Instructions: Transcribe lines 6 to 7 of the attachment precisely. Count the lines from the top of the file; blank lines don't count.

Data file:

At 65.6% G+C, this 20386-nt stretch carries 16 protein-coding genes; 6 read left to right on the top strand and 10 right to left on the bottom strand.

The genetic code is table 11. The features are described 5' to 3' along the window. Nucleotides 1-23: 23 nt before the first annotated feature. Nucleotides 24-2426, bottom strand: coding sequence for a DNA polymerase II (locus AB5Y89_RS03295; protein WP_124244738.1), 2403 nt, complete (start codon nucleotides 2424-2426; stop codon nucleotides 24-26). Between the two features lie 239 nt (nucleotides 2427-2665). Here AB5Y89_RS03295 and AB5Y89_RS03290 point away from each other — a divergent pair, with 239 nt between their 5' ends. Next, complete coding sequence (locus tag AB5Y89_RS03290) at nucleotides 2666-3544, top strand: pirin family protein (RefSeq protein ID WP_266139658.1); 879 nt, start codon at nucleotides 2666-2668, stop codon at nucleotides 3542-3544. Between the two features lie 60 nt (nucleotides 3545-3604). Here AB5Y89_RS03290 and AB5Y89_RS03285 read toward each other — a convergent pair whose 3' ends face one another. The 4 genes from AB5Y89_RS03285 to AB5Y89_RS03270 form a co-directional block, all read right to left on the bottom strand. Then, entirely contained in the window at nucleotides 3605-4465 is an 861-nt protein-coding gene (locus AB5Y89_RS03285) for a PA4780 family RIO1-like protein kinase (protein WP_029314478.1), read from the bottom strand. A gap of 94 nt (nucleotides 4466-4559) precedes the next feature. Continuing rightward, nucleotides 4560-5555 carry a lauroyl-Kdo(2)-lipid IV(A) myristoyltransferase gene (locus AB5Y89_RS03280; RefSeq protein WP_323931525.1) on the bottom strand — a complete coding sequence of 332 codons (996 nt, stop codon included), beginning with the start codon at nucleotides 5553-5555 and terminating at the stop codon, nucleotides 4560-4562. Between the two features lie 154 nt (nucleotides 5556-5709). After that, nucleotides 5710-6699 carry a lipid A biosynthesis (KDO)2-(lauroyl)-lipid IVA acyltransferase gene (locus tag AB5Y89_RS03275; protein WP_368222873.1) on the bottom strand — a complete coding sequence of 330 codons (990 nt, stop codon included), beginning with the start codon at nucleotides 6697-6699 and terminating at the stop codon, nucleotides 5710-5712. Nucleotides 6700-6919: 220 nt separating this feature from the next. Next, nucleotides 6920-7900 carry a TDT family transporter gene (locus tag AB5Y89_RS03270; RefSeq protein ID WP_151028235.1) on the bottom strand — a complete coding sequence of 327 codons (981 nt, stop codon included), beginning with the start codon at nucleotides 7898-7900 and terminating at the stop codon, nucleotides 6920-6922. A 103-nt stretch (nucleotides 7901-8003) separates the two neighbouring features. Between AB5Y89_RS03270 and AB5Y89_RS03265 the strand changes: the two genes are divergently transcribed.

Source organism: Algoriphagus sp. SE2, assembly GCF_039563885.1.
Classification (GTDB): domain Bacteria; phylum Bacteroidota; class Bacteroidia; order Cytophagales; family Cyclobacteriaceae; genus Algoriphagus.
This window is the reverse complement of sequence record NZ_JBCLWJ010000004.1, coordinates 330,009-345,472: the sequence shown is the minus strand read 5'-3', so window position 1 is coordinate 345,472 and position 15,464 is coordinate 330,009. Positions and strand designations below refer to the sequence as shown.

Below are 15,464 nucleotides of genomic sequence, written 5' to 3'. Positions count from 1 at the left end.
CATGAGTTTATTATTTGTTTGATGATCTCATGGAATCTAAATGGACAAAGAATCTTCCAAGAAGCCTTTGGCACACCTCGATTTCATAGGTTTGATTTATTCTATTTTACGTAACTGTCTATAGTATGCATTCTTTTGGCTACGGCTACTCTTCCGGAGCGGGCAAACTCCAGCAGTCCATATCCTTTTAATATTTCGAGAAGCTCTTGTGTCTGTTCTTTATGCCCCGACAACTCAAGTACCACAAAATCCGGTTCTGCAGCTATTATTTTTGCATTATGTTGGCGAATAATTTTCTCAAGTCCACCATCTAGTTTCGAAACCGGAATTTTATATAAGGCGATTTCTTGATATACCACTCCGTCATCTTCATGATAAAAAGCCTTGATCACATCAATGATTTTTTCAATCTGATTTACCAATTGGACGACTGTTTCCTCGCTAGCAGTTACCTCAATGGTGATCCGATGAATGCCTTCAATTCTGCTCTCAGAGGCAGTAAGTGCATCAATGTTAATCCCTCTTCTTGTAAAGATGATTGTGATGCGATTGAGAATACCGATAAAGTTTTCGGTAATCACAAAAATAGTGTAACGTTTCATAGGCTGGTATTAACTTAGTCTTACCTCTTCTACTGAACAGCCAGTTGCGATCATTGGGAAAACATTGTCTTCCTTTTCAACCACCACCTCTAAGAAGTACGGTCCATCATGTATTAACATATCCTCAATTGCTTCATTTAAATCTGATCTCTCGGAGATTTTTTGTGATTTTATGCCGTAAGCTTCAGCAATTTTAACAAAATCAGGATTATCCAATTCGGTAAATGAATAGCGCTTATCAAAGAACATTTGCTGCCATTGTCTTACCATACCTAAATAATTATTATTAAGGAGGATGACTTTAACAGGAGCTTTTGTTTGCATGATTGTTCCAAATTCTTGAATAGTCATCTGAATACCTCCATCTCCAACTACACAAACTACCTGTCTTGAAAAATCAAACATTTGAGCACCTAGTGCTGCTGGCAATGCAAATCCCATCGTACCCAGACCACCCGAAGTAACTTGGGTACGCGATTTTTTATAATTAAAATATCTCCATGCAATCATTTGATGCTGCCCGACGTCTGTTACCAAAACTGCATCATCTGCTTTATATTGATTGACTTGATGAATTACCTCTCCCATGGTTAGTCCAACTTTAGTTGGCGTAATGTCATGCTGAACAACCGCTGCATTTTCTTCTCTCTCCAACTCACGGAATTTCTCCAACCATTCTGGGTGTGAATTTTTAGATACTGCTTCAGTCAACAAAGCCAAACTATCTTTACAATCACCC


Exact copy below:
Below are 15,464 nucleotides of genomic sequence, written 5' to 3'. Positions count from 1 at the left end.
CATGAGTTTATTATTTGTTTGATGATCTCATGGAATCTAAATGGACAAAGAATCTTCCAAGAAGCCTTTGGCACACCTCGATTTCATAGGTTTGATTTATTCTATTTTACGTAACTGTCTATAGTATGCATTCTTTTGGCTACGGCTACTCTTCCGGAGCGGGCAAACTCCAGCAGTCCATATCCTTTTAATATTTCGAGAAGCTCTTGTGTCTGTTCTTTATGCCCCGACAACTCAAGTACCACAAAATCCGGTTCTGCAGCTATTATTTTTGCATTATGTTGGCGAATAATTTTCTCAAGTCCACCATCTAGTTTCGAAACCGGAATTTTATATAAGGCGATTTCTTGATATACCACTCCGTCATCTTCATGATAAAAAGCCTTGATCACATCAATGATTTTTTCAATCTGATTTACCAATTGGACGACTGTTTCCTCGCTAGCAGTTACCTCAATGGTGATCCGATGAATGCCTTCAATTCTGCTCTCAGAGGCAGTAAGTGCATCAATGTTAATCCCTCTTCTTGTAAAGATGATTGTGATGCGATTGAGAATACCGATAAAGTTTTCGGTAATCACAAAAATAGTGTAACGTTTCATAGGCTGGTATTAACTTAGTCTTACCTCTTCTACTGAACAGCCAGTTGCGATCATTGGGAAAACATTGTCTTCCTTTTCAACCACCACCTCTAAGAAGTACGGTCCATCATGTATTAACATATCCTCAATTGCTTCATTTAAATCTGATCTCTCGGAGATTTTTTGTGATTTTATGCCGTAAGCTTCAGCAATTTTAACAAAATCAGGATTATCCAATTCGGTAAATGAATAGCGCTTATCAAAGAACATTTGCTGCCATTGTCTTACCATACCTAAATAATTATTATTAAGGAGGATGACTTTAACAGGAGCTTTTGTTTGCATGATTGTTCCAAATTCTTGAATAGTCATCTGAATACCTCCATCTCCAACTACACAAACTACCTGTCTTGAAAAATCAAACATTTGAGCACCTAGTGCTGCTGGCAATGCAAATCCCATCGTACCCAGACCACCCGAAGTAACTTGGGTACGCGATTTTTTATAATTAAAATATCTCCATGCAATCATTTGATGCTGCCCGACGTCTGTTACCAAAACTGCATCATCTGCTTTATATTGATTGACTTGATGAATTACCTCTCCCATGGTTAGTCCAACTTTAGTTGGCGTAATGTCATGCTGAACAACCGCTGCATTTTCTTCTCTCTCCAACTCACGGAATTTCTCCAACCATTCTGGGTGTGAATTTTTAGATACTGCTTCAGTCAACAAAGCCAAACTATCTTTACAATCACCC